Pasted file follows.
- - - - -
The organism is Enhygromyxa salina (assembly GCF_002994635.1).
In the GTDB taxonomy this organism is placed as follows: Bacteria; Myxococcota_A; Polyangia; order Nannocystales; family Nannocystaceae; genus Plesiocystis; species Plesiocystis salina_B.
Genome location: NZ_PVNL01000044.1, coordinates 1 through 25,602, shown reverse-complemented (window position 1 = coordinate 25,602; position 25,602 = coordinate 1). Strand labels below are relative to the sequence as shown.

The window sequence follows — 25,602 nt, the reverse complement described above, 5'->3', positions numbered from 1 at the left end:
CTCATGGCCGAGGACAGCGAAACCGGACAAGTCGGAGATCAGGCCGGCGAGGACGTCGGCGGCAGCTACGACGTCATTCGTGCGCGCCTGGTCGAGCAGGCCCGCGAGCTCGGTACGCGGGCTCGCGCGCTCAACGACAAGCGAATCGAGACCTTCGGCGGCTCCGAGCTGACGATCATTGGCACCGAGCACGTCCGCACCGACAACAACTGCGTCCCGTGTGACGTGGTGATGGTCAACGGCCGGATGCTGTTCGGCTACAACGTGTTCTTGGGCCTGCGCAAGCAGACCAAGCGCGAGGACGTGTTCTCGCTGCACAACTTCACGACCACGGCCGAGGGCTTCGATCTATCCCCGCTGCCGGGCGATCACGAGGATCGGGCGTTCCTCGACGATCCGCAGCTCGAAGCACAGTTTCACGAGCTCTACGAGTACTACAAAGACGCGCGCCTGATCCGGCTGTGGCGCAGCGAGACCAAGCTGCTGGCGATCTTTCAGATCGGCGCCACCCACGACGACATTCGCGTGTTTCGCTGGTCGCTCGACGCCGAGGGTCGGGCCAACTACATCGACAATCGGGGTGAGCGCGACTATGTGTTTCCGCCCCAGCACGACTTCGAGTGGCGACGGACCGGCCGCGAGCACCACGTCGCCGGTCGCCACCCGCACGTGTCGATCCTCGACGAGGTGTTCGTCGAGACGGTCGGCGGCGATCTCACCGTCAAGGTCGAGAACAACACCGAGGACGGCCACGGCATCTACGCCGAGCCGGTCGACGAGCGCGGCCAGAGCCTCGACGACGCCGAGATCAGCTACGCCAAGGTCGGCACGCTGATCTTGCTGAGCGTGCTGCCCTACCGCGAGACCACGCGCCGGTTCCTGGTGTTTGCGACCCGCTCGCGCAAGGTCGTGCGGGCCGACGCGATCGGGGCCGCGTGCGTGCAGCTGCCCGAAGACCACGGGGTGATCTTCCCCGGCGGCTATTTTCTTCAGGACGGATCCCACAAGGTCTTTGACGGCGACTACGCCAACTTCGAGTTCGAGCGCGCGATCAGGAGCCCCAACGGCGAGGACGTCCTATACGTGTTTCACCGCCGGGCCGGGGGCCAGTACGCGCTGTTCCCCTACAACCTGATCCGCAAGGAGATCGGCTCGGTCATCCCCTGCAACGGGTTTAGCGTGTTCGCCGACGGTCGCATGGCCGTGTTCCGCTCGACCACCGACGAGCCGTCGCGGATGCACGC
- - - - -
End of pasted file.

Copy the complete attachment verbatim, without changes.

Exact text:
The organism is Enhygromyxa salina (assembly GCF_002994635.1).
In the GTDB taxonomy this organism is placed as follows: Bacteria; Myxococcota_A; Polyangia; order Nannocystales; family Nannocystaceae; genus Plesiocystis; species Plesiocystis salina_B.
Genome location: NZ_PVNL01000044.1, coordinates 1 through 25,602, shown reverse-complemented (window position 1 = coordinate 25,602; position 25,602 = coordinate 1). Strand labels below are relative to the sequence as shown.

The window sequence follows — 25,602 nt, the reverse complement described above, 5'->3', positions numbered from 1 at the left end:
CTCATGGCCGAGGACAGCGAAACCGGACAAGTCGGAGATCAGGCCGGCGAGGACGTCGGCGGCAGCTACGACGTCATTCGTGCGCGCCTGGTCGAGCAGGCCCGCGAGCTCGGTACGCGGGCTCGCGCGCTCAACGACAAGCGAATCGAGACCTTCGGCGGCTCCGAGCTGACGATCATTGGCACCGAGCACGTCCGCACCGACAACAACTGCGTCCCGTGTGACGTGGTGATGGTCAACGGCCGGATGCTGTTCGGCTACAACGTGTTCTTGGGCCTGCGCAAGCAGACCAAGCGCGAGGACGTGTTCTCGCTGCACAACTTCACGACCACGGCCGAGGGCTTCGATCTATCCCCGCTGCCGGGCGATCACGAGGATCGGGCGTTCCTCGACGATCCGCAGCTCGAAGCACAGTTTCACGAGCTCTACGAGTACTACAAAGACGCGCGCCTGATCCGGCTGTGGCGCAGCGAGACCAAGCTGCTGGCGATCTTTCAGATCGGCGCCACCCACGACGACATTCGCGTGTTTCGCTGGTCGCTCGACGCCGAGGGTCGGGCCAACTACATCGACAATCGGGGTGAGCGCGACTATGTGTTTCCGCCCCAGCACGACTTCGAGTGGCGACGGACCGGCCGCGAGCACCACGTCGCCGGTCGCCACCCGCACGTGTCGATCCTCGACGAGGTGTTCGTCGAGACGGTCGGCGGCGATCTCACCGTCAAGGTCGAGAACAACACCGAGGACGGCCACGGCATCTACGCCGAGCCGGTCGACGAGCGCGGCCAGAGCCTCGACGACGCCGAGATCAGCTACGCCAAGGTCGGCACGCTGATCTTGCTGAGCGTGCTGCCCTACCGCGAGACCACGCGCCGGTTCCTGGTGTTTGCGACCCGCTCGCGCAAGGTCGTGCGGGCCGACGCGATCGGGGCCGCGTGCGTGCAGCTGCCCGAAGACCACGGGGTGATCTTCCCCGGCGGCTATTTTCTTCAGGACGGATCCCACAAGGTCTTTGACGGCGACTACGCCAACTTCGAGTTCGAGCGCGCGATCAGGAGCCCCAACGGCGAGGACGTCCTATACGTGTTTCACCGCCGGGCCGGGGGCCAGTACGCGCTGTTCCCCTACAACCTGATCCGCAAGGAGATCGGCTCGGTCATCCCCTGCAACGGGTTTAGCGTGTTCGCCGACGGTCGCATGGCCGTGTTCCGCTCGACCACCGACGAGCCGTCGCGGATGCACGC